DALE, Eric M. Hegel, the End of History, and the Future. Cambridge: Cambridge University Press, 2014. xii + 260 pp. Cloth, $95.00--Hegel's thought is widely associated with the notion of the "end of history," the notion that he understood his own philosophical project as itself identifying, heralding, and in some sense constituting the beginning of the final stage of absolute human freedom. Time would still pass, there might be variations and atavisms, but the practices and institutions of bourgeois modernity would be understood as providing the basic culminating pattern for all human progress. Mankind would at last be what it had implicitly aspired to become all along. Or so goes the stock description. Dale sets out to show why this is the wrong understanding of Hegel and how such a characterization became prevalent in the first place. He admits from the outset that most Hegel scholars do not hold such a view, but Dale is undeniably right that the misconception persists in the textbook view of Hegel, as in the general, educated public. Dale's refutation has the virtue of being both a very helpful excavation of the intellectual roots of how the "end of history" tag came to be attached to Hegel and of providing us, in its stead, with a novel account of the latter's world-historical teleology that is more consonant with the rest of his work.
The book is accordingly divided into two parts, the first of which pursues the genealogy of the error back through Fukuyama, Kojeve, Engels, and Nietzsche. Dale shows how each of these figures in effect created the view of Hegel that was best suited (whether by contrast or agreement) to their own philosophical concerns. Nietzsche uses Hegel as a foil, associating him with the nineteenth-century triumphalist view that history must turn out as it has and that the way it has turned out is fully rational. Engels likewise argues that Hegel's views in fact entail the end of history, as his system could not discharge its ambition for absolute knowledge without also committing him to the position that history holds nothing new in store. Dale then underlines Kojeve as the single most important source of the misattribution. It was in Kojeve's lectures in the 1930s that Hegel was first forcefully made responsible for holding an end-of-history thesis, no longer as a foil but as a vehicle for Kojeve's own Marxist, Stalinist views. As a reading of Hegel per se, Kojeve's views are distorting and tendentious, though their brilliance, accessibility, and the Cold War context from which they issued--with its prevailing sense of imminent final struggle--rendered them extremely popular to an influential generation of French intellectuals. Fukuyama's well-known End of History and the Last Man continued to read Hegel through Kojeve's lens, even as Fukuyama identified the "end" not with the triumph of the Soviet Union, but with its collapse and the victory of capitalism.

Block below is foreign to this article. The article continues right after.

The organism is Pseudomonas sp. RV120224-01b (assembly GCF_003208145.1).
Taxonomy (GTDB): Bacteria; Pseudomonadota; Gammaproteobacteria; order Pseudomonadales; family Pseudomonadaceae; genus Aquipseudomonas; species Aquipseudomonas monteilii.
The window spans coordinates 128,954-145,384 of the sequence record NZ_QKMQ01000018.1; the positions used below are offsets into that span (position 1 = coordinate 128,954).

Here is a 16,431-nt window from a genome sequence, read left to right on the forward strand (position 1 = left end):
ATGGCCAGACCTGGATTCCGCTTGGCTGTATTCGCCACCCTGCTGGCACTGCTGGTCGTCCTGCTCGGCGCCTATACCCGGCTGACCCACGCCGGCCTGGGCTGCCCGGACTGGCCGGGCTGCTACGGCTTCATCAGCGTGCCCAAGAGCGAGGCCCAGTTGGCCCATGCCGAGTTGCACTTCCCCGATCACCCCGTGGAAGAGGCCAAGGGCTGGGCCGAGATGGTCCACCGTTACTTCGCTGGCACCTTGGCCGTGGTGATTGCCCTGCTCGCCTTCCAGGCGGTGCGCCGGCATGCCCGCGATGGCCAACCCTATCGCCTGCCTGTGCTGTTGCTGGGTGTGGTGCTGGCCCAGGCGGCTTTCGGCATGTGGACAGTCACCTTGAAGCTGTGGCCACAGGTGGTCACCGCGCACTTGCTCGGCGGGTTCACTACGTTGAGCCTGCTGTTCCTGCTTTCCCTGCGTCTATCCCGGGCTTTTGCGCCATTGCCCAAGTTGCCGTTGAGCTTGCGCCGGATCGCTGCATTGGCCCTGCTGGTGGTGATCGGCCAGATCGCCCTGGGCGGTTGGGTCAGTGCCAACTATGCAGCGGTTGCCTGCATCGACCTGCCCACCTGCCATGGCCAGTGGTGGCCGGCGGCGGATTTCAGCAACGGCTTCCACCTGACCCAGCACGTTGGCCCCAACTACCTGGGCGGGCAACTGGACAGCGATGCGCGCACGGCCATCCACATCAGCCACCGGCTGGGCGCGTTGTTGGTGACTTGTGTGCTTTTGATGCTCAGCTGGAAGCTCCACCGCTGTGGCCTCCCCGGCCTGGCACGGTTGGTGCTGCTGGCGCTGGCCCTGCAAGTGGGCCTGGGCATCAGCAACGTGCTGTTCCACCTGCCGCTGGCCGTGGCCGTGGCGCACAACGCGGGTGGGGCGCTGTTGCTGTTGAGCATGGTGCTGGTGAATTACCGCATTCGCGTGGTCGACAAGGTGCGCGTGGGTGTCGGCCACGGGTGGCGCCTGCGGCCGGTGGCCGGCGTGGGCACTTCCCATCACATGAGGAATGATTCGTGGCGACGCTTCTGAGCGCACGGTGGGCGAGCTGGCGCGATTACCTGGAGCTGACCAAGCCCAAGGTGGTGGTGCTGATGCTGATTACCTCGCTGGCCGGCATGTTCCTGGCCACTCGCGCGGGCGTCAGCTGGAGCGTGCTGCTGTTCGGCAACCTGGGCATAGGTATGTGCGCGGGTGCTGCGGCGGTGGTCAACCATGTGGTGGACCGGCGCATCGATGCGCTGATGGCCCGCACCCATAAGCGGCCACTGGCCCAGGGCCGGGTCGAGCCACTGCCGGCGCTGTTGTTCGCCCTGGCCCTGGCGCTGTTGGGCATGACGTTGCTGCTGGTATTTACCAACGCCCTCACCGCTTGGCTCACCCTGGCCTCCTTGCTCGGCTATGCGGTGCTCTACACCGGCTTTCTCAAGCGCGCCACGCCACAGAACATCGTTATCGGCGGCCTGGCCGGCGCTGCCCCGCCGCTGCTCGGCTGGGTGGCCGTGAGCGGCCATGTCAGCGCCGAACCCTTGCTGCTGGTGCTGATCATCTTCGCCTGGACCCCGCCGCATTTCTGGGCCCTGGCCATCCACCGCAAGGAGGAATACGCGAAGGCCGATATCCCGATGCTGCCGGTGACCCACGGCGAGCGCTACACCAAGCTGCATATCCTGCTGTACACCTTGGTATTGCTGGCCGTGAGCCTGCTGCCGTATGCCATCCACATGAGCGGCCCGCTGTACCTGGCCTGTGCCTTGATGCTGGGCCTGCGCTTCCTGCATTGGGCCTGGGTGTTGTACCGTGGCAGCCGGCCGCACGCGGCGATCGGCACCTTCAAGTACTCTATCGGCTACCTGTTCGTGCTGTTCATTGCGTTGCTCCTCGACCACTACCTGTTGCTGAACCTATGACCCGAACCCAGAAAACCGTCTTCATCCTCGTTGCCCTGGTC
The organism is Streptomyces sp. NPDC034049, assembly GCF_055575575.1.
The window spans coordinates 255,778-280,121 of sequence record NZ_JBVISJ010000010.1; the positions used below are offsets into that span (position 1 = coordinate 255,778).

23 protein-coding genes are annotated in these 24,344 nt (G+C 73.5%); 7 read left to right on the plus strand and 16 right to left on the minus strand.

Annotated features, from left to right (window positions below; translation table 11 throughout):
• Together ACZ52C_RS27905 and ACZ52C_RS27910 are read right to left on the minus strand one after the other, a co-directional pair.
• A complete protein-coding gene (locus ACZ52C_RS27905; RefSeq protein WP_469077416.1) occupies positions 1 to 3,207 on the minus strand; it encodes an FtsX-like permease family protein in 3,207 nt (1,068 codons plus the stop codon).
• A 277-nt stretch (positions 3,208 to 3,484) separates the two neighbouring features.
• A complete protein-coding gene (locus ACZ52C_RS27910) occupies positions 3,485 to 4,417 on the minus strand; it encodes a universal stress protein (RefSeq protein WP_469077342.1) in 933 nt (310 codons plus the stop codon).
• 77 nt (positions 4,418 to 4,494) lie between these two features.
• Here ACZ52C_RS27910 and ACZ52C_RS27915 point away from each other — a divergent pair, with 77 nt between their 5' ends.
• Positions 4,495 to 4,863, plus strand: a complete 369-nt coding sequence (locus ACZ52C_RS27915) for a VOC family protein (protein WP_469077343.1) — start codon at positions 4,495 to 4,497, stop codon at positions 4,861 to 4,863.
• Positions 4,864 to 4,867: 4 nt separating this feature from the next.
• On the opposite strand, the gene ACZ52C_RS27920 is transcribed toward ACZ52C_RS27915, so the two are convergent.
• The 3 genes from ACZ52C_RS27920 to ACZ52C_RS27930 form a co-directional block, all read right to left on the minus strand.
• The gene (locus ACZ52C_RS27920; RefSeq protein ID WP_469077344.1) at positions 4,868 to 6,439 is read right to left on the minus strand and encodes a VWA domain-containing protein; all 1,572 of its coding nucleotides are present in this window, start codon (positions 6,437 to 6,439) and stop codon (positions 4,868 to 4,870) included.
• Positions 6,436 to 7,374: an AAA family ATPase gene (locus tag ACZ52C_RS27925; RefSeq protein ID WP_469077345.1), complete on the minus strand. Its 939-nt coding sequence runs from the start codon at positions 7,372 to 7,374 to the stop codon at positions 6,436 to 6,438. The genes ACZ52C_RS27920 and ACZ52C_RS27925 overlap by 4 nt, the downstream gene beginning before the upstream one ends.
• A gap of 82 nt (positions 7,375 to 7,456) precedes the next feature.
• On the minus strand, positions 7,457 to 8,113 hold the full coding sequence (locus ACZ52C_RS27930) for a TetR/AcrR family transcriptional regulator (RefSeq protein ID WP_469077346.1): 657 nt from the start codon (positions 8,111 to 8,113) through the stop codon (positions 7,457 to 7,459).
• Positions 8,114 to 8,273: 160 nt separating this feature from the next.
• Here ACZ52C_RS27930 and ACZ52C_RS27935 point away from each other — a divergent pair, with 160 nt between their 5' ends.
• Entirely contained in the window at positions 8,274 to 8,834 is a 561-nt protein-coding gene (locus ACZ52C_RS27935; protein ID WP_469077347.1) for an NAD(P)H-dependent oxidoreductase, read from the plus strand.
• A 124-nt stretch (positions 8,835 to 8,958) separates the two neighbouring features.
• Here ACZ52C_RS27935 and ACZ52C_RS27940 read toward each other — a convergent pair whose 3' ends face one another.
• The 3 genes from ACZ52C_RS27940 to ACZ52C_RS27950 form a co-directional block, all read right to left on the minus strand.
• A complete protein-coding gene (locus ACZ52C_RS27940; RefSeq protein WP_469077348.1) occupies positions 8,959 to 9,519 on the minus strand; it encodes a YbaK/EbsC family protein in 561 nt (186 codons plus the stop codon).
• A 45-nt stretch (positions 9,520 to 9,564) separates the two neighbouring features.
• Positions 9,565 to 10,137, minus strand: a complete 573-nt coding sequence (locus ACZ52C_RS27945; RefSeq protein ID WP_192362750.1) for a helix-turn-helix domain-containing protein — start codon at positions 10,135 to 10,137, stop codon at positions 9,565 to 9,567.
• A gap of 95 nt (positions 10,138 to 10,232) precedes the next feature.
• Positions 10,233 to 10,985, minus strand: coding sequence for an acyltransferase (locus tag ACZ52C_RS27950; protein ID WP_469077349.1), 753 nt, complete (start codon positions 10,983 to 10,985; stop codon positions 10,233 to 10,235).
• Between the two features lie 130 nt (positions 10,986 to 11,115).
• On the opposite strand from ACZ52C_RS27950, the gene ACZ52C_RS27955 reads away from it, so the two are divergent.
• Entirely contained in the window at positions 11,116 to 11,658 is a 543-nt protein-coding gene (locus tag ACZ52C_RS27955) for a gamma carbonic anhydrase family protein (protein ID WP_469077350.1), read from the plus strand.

Dale is alive to the fact that it is not enough for him to discredit these views of Hegel; he must also show both what it is within Hegel's thought that might have lent itself to such a misunderstanding, and why it indeed counts as a misunderstanding. This is the task of the second part of his book. He sets up the question by locating Hegel's philosophy of history as a mean between the two extremes of Herder's and Fichte's, each of which is discussed at length. Herder is presented as judging each epoch within its own context, denying that there could be any privileged position from which one could make claims about progress or history as a whole, while Fichte is presented as holding just such a grand apriorist narrative. Hegel is then argued to retain what is best from each position (attention to concrete historical events and philosophical teleology); though, given that Dale makes no attempt to show that Hegel understood himself as so situated (or that he even knew of the work of Fichte in question), this procedure feels somewhat artificial.
The remainder of the book defends the continuing plausibility of an open-ended processual understanding of Hegel's historical teleology, with an eye to several important parallel issues within his oeuvre (for instance, the statement that "what is rational is actual"). Dale does not duck the passages that would prima facie constitute evidence that Hegel did hold an end-of-history thesis--"Europe is essentially the end of history," most flagrantly--and he concedes that there are systematic pressures within Hegel's overall encyclopedic project that tend to suggest some form of final historical climax. He is surely right, however, that the balance of evidence is against the notion that Hegel understood himself as committed to such a view. It is, after all, one of Hegel's best-known dicta that philosophy fully comprehends an era only once it has grown old, that the owl of Minerva takes flight at dusk.--Anton Barba-Kay, The Catholic University of America